Before you start
Thinking about obtaining the IBM Certified Database Associate — DB2 10.1 Fundamentals certification? If so, you've come to the right place. This DB2 10.1 Fundamentals certification preparation series is designed to cover all the topics you need to know before you sit down to take the DB2 10.1 Fundamentals certification exam (Exam 610). Even if you're not planning to seek certification right away, the information presented in this series can help you learn about many of the features and functionality available in DB2 10 for z/OS® and DB2 10.1 for Linux®, UNIX®, and Windows®.
You don't see the tutorial you're looking for yet? You can review the DB2 9 tutorials in the DB2 9 Fundamentals certification 730 prep series.
Thirteen percent of the DB2 10.1 Fundamentals certification exam (Exam 610) is designed to test your knowledge of the mechanisms DB2 uses to allow multiple users and applications to interact with a database without adversely affecting data consistency. The questions that make up this portion of the exam are designed to evaluate:
- Your ability to identify the appropriate isolation level to use for a given situation.
- Your ability to identify the characteristics of DB2 locks.
- Your ability to list objects for which locks can be acquired.
- Your ability to identify factors that can influence locking.
This tutorial is designed to introduce the concept of data consistency and to the two important mechanisms DB2 uses to maintain data consistency in single- and multi-user database environments: isolation levels and locks. This tutorial is the sixth in a series of six tutorials you can use to prepare for the DB2 10.1 Fundamentals certification exam (Exam 610).
The material in this tutorial covers the objectives in Section 6 of the DB2 10.1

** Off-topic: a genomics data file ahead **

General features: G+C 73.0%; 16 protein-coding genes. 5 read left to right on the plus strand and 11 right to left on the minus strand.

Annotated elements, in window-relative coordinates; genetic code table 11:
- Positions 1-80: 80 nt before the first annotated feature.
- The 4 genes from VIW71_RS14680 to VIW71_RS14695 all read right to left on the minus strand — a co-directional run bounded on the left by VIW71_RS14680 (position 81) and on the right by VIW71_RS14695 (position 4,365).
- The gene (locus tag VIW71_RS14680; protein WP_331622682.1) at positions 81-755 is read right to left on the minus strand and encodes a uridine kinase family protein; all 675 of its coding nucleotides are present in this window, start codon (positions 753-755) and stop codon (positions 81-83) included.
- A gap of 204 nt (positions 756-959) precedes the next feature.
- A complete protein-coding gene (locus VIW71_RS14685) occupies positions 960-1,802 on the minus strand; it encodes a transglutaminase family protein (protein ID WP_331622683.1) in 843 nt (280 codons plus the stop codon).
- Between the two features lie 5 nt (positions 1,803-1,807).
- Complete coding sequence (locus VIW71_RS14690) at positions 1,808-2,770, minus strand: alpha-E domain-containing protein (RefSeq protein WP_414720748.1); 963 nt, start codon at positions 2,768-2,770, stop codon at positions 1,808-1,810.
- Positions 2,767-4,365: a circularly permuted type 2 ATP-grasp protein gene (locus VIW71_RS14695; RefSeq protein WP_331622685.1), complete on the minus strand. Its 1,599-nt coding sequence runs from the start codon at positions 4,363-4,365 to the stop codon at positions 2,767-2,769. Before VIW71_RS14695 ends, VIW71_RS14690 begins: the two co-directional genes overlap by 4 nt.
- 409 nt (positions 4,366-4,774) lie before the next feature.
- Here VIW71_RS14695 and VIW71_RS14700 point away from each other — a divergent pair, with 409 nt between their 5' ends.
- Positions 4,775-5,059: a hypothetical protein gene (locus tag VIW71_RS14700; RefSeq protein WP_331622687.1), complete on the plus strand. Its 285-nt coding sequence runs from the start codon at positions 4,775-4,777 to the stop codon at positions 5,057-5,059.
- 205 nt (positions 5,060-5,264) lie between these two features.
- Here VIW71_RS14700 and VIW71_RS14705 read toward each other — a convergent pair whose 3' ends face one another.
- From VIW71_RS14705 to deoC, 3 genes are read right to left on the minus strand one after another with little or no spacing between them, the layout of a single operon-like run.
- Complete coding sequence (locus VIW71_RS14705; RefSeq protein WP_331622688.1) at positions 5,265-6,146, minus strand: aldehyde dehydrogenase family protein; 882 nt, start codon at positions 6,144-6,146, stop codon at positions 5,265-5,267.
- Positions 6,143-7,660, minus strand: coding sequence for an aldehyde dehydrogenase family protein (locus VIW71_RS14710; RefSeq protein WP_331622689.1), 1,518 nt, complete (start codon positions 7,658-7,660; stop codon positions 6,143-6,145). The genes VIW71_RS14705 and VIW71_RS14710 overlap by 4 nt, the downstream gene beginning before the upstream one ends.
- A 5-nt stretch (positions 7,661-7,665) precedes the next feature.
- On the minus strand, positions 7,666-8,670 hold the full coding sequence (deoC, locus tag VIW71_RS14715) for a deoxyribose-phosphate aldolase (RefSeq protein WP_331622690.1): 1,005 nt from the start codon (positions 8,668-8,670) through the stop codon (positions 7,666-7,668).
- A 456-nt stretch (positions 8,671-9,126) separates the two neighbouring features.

Fundamentals certification exam (Exam 610). (You can view these objectives at http://www-03.ibm.com/certify/tests/obj610.shtml.)
After completing this tutorial, you should be able to:
- Identify factors that influence locking.
- List objects on which locks can be obtained.
- Use the
LOCK TABLEstatement appropriately.
- Identify characteristics of DB2 locks (common locks shared across all platforms).
- Identify isolation levels that should be used for a given situation.
- Know how and when to use currently committed (CC) semantics.
In order to understand some of the material presented here, you should be familiar with the following terms:
- Structured Query Language (SQL) — A standardized language used to define objects and manipulate data in a relational database.
- Object — Anything in a database that can be created or manipulated with SQL (e.g., tables, views, indices, packages, etc.).
- Table — A logical structure used to present data as a collection of unordered rows with a fixed number of columns. Each column contains a set of values, each value of the same data type. The definitions of the columns make up the table structure, and the rows contain the actual data.
- Record — The storage representation of a row in a table.
- Field — The storage representation of a column in a table.
- Value — A specific data item that can be found at each intersection of a row and column in a table.
- DB2 optimizer — A component of the SQL precompiler that chooses an access plan for a Data Manipulation Language (DML) SQL statement by modeling the execution cost of several alternative access plans and choosing the one with the minimal estimated cost.
You do not need a copy of DB2 to complete this tutorial, but if you have access to a DB2 database server, you will be able to test some of the commands and concepts presented.
You can download a complimentary copy of DB2 Express-C from IBM.